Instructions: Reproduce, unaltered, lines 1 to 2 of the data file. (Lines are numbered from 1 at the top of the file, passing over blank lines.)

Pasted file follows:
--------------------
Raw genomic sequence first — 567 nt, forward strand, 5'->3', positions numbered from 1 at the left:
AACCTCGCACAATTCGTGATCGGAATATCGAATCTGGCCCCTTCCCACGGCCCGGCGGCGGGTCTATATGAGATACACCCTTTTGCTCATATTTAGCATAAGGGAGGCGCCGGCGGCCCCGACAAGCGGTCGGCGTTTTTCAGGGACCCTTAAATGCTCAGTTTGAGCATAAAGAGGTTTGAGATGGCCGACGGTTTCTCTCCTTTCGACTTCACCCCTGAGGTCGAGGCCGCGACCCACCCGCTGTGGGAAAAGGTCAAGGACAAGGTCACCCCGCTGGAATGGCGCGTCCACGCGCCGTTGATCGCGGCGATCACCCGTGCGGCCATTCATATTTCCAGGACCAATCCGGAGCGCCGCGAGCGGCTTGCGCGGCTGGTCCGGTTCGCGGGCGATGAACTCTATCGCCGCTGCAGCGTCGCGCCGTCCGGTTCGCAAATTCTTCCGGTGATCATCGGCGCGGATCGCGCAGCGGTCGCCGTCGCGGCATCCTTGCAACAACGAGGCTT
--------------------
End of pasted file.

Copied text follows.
Raw genomic sequence first — 567 nt, forward strand, 5'->3', positions numbered from 1 at the left:
AACCTCGCACAATTCGTGATCGGAATATCGAATCTGGCCCCTTCCCACGGCCCGGCGGCGGGTCTATATGAGATACACCCTTTTGCTCATATTTAGCATAAGGGAGGCGCCGGCGGCCCCGACAAGCGGTCGGCGTTTTTCAGGGACCCTTAAATGCTCAGTTTGAGCATAAAGAGGTTTGAGATGGCCGACGGTTTCTCTCCTTTCGACTTCACCCCTGAGGTCGAGGCCGCGACCCACCCGCTGTGGGAAAAGGTCAAGGACAAGGTCACCCCGCTGGAATGGCGCGTCCACGCGCCGTTGATCGCGGCGATCACCCGTGCGGCCATTCATATTTCCAGGACCAATCCGGAGCGCCGCGAGCGGCTTGCGCGGCTGGTCCGGTTCGCGGGCGATGAACTCTATCGCCGCTGCAGCGTCGCGCCGTCCGGTTCGCAAATTCTTCCGGTGATCATCGGCGCGGATCGCGCAGCGGTCGCCGTCGCGGCATCCTTGCAACAACGAGGCTT